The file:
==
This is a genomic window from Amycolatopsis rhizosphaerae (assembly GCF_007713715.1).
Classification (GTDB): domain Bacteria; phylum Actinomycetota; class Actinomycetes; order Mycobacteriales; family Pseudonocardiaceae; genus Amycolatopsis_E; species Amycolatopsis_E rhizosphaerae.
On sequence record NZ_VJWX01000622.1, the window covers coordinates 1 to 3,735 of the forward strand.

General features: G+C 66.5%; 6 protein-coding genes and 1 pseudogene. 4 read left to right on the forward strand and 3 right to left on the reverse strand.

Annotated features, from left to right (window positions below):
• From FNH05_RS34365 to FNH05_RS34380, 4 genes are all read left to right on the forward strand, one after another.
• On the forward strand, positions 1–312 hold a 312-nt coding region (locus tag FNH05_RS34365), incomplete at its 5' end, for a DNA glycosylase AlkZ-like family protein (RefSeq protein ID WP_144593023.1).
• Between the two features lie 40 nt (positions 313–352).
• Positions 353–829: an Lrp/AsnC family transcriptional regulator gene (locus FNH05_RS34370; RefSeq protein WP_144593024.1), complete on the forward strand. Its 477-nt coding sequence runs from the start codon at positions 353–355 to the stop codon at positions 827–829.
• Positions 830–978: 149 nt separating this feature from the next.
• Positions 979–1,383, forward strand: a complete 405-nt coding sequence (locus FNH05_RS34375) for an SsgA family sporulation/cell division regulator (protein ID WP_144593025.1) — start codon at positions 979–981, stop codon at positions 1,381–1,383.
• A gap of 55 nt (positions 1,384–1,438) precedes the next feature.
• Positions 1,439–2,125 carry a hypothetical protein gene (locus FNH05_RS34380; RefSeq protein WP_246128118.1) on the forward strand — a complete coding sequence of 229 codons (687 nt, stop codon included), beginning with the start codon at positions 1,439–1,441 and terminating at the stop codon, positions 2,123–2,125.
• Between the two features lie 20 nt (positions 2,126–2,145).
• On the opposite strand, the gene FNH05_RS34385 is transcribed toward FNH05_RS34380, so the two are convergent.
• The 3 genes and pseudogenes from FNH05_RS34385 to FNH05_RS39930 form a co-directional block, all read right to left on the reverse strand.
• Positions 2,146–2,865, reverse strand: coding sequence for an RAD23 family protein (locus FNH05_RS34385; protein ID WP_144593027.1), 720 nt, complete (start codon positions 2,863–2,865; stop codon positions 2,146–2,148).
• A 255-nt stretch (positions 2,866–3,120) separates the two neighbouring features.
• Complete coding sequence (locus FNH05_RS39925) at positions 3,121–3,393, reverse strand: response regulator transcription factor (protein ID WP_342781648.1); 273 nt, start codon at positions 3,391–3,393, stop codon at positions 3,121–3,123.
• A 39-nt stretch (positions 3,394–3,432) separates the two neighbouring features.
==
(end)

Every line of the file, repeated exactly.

This is a genomic window from Amycolatopsis rhizosphaerae (assembly GCF_007713715.1).
Classification (GTDB): domain Bacteria; phylum Actinomycetota; class Actinomycetes; order Mycobacteriales; family Pseudonocardiaceae; genus Amycolatopsis_E; species Amycolatopsis_E rhizosphaerae.
On sequence record NZ_VJWX01000622.1, the window covers coordinates 1 to 3,735 of the forward strand.

General features: G+C 66.5%; 6 protein-coding genes and 1 pseudogene. 4 read left to right on the forward strand and 3 right to left on the reverse strand.

Annotated features, from left to right (window positions below):
• From FNH05_RS34365 to FNH05_RS34380, 4 genes are all read left to right on the forward strand, one after another.
• On the forward strand, positions 1–312 hold a 312-nt coding region (locus tag FNH05_RS34365), incomplete at its 5' end, for a DNA glycosylase AlkZ-like family protein (RefSeq protein ID WP_144593023.1).
• Between the two features lie 40 nt (positions 313–352).
• Positions 353–829: an Lrp/AsnC family transcriptional regulator gene (locus FNH05_RS34370; RefSeq protein WP_144593024.1), complete on the forward strand. Its 477-nt coding sequence runs from the start codon at positions 353–355 to the stop codon at positions 827–829.
• Positions 830–978: 149 nt separating this feature from the next.
• Positions 979–1,383, forward strand: a complete 405-nt coding sequence (locus FNH05_RS34375) for an SsgA family sporulation/cell division regulator (protein ID WP_144593025.1) — start codon at positions 979–981, stop codon at positions 1,381–1,383.
• A gap of 55 nt (positions 1,384–1,438) precedes the next feature.
• Positions 1,439–2,125 carry a hypothetical protein gene (locus FNH05_RS34380; RefSeq protein WP_246128118.1) on the forward strand — a complete coding sequence of 229 codons (687 nt, stop codon included), beginning with the start codon at positions 1,439–1,441 and terminating at the stop codon, positions 2,123–2,125.
• Between the two features lie 20 nt (positions 2,126–2,145).
• On the opposite strand, the gene FNH05_RS34385 is transcribed toward FNH05_RS34380, so the two are convergent.
• The 3 genes and pseudogenes from FNH05_RS34385 to FNH05_RS39930 form a co-directional block, all read right to left on the reverse strand.
• Positions 2,146–2,865, reverse strand: coding sequence for an RAD23 family protein (locus FNH05_RS34385; protein ID WP_144593027.1), 720 nt, complete (start codon positions 2,863–2,865; stop codon positions 2,146–2,148).
• A 255-nt stretch (positions 2,866–3,120) separates the two neighbouring features.
• Complete coding sequence (locus FNH05_RS39925) at positions 3,121–3,393, reverse strand: response regulator transcription factor (protein ID WP_342781648.1); 273 nt, start codon at positions 3,391–3,393, stop codon at positions 3,121–3,123.
• A 39-nt stretch (positions 3,394–3,432) separates the two neighbouring features.